3 Strategies for Nonprofit Messages that Stand Out in Donors’ Mailboxes
When Trish Witkowski presented her “Rock the Mailbox” seminar at The Badger Group in early March, she covered the full process of creating an effective direct mail campaign. The three phases she covered to help rock your donors’ mailboxes were:
Use this three-phase approach to create direct mail appeals for your nonprofit that stand out in a sea of mail. Here is how you can begin differentiating your organization’s message with donors:
Speak Directly to Segmented Donor Audiences
The foundation of an effective direct mail campaign is your audience strategy. In fact, the costliest mistakes you can make in a direct mail campaign is sending the wrong message to the wrong audience at the wrong time.
So, who are your audiences? Here are some common donor segments:
- New Donors
- Active Donors
- Lapsed Donors
- Major Donors
Are you speaking to each of these groups in the same way? Maybe your nonprofit message is perfect for active donors – donors who understand your mission and consistently support your organization.
But what about a new donor or a lapsed donor? Does your standard message speak to these audiences?
Take new donors for example. New donors are vitally important to your nonprofit. You must constantly fill your donor funnel with newly acquired donors and turn them into repeat givers. Nonprofit messages to new donors should be different than messages to your active donors. It’s a bit like dating – you must court your new donors in order to get that second “date.”
Develop a strategy for your new donors. Create nonprofit messages specifically for this audience and integrate them into your regular appeals as variable text or as a separate version all together.
Create nonprofit messages to donors at the relationship level – they will notice and appreciate the personalized, one-to-one communication.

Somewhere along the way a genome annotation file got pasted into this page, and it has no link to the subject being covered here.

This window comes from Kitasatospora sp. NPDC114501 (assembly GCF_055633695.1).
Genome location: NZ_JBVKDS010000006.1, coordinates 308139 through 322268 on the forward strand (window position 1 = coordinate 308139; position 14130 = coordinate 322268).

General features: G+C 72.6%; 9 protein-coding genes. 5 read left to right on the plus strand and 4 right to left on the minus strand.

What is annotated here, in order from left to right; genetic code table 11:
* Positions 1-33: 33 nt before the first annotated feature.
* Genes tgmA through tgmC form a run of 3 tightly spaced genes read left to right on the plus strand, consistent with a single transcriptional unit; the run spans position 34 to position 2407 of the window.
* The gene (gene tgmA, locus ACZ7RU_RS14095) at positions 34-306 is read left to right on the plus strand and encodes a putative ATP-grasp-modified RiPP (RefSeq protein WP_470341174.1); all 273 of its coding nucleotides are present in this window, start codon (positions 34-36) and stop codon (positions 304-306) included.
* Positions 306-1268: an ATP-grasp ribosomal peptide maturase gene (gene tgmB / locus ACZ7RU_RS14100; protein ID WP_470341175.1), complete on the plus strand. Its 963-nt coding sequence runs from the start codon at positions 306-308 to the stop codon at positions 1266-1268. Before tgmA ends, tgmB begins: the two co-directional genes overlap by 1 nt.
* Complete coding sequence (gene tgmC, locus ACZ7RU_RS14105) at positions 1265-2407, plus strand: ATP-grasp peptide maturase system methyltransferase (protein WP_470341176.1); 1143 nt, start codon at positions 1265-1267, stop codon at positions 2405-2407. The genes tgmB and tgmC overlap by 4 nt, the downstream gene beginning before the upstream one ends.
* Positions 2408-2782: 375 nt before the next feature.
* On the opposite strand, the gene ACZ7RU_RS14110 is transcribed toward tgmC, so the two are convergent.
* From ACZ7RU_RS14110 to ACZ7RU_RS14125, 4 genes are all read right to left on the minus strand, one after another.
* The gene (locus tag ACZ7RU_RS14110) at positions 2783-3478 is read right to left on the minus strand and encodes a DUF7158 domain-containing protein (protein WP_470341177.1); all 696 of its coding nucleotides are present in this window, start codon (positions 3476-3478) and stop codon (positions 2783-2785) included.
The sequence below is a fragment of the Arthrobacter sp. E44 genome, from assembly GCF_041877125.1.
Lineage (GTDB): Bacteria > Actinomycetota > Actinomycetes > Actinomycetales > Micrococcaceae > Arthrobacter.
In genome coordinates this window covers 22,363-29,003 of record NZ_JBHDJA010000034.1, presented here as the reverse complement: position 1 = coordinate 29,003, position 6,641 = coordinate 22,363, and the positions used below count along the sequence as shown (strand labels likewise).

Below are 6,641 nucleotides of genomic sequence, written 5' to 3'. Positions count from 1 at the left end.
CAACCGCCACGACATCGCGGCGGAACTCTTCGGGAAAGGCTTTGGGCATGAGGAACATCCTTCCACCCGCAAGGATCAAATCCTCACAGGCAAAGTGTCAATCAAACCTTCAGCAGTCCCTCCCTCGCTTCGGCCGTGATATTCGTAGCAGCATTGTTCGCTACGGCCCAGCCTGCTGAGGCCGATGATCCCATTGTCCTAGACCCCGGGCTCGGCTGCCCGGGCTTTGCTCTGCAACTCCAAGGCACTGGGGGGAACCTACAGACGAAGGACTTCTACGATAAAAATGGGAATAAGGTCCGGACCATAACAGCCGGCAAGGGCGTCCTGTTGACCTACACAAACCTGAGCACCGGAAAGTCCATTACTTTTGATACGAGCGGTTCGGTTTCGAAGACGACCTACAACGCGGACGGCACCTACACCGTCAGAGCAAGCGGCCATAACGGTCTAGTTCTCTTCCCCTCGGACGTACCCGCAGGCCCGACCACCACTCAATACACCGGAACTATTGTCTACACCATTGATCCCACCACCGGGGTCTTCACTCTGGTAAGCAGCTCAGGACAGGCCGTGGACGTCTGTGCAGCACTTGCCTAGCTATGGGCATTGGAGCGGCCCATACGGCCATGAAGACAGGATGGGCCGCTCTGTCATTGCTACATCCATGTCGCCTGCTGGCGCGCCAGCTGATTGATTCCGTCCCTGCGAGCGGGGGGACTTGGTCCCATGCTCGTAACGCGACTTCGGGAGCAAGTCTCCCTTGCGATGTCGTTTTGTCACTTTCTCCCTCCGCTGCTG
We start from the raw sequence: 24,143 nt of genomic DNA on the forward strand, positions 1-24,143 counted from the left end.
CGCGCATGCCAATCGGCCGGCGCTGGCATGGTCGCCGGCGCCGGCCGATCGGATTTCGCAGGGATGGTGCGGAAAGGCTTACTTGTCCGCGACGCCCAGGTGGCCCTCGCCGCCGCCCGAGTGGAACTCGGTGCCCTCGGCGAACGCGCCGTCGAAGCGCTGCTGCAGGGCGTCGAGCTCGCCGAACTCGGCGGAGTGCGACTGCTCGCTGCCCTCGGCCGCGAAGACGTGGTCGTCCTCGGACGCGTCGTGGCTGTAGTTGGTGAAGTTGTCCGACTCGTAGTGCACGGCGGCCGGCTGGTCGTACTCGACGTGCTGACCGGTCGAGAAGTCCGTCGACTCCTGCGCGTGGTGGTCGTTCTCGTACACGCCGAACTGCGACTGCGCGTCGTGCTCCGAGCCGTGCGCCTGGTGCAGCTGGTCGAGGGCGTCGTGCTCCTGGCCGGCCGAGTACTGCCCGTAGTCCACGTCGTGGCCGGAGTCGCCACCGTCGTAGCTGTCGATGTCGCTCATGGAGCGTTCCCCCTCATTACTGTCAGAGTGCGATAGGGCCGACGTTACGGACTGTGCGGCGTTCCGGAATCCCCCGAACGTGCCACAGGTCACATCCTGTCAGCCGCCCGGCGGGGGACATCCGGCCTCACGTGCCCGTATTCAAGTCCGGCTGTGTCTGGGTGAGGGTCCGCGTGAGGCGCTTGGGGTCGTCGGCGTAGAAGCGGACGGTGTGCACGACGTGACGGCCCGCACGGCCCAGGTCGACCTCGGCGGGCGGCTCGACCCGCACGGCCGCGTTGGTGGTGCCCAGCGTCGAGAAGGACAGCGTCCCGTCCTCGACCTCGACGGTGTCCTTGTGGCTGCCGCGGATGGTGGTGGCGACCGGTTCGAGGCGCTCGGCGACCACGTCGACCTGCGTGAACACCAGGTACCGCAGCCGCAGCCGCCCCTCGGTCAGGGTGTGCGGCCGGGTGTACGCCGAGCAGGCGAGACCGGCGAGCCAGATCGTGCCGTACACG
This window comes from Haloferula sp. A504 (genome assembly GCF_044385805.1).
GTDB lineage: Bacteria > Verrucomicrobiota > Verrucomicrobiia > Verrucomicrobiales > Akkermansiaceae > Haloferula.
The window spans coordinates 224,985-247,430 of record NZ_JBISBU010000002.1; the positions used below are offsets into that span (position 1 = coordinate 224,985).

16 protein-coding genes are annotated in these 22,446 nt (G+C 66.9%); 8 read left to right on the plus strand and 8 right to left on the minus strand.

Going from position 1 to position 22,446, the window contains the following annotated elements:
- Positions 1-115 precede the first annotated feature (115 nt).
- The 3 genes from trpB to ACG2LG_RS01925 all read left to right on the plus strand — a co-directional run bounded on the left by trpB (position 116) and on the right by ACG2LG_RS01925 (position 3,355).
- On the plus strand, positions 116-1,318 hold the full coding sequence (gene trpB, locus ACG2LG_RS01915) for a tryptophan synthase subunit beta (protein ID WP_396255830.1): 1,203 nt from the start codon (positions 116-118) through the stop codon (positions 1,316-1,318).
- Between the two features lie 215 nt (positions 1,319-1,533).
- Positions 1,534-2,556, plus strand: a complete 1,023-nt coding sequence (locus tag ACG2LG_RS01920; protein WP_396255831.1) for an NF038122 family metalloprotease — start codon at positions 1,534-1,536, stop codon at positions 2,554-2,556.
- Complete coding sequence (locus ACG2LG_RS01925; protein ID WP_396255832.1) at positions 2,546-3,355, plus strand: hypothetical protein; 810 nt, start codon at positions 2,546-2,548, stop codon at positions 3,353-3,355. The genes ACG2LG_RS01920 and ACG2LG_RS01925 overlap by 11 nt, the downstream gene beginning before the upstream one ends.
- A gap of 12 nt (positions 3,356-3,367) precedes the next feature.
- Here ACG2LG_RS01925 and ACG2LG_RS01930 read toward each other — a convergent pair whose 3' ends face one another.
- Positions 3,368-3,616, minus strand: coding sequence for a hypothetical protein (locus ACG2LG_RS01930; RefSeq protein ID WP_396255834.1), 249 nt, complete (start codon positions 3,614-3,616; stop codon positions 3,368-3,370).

Mix It Up with Creative Formats
You can make your direct mail pieces more engaging for donors through unique opening mechanisms, visual tricks, sensory elements, paper, and color. Unique formats only work when they make sense for your nonprofit message – you can’t force it. However, there are simple ways to get creative with format and stand out to donors.
- Use color envelopes: Do you always send your direct mail appeals in white envelopes? Why not try a color? Play around with a color from your organization’s color palette.
- Change up donor renewal packages: A lot of nonprofits use their first appeal of the new year to renew donors. Some will send several renewal notices until the donor gives their first gift of the year. If you do something similar and each package looks the same – letter, detached reply device, etc. – try mixing it up with each package. For example, try an attached reply device on your second renewal notice.
- Try different folds: If you send a brochure to new donors, consider a unique fold for the piece. Iron cross folds are very popular right now.
- Turn your direct mail piece into a freemium: Trish shared a fun example of a direct mail piece that folded out into a poster. The poster included minimal branding, making it perfect for people who shared in the organization’s area of interest to be compelled to keep and hang the piece.
As you experiment with audience strategies and unique formats, it’s important to do so with a testing strategy in place. The last thing you want is for a change to adversely affect donations. A/B testing allows you to figure out if the audience or format strategy you are considering will be effective.
To run a clean A/B test, make sure to change only one variable. Don’t try to test a new format and targeted language at the same time – you won’t know which element made the difference.
A typical testing ratio is 80/20 – 80 percent of your list gets the control version and 20 percent receives the test. Let’s say you want to test envelope color. 80 percent of your list will receive their direct mail appeal in the same envelope you’ve always used. 20 percent will receive your test envelope. When analyzing the results, you’ll look for which version performed better. Whichever version it is becomes your new control.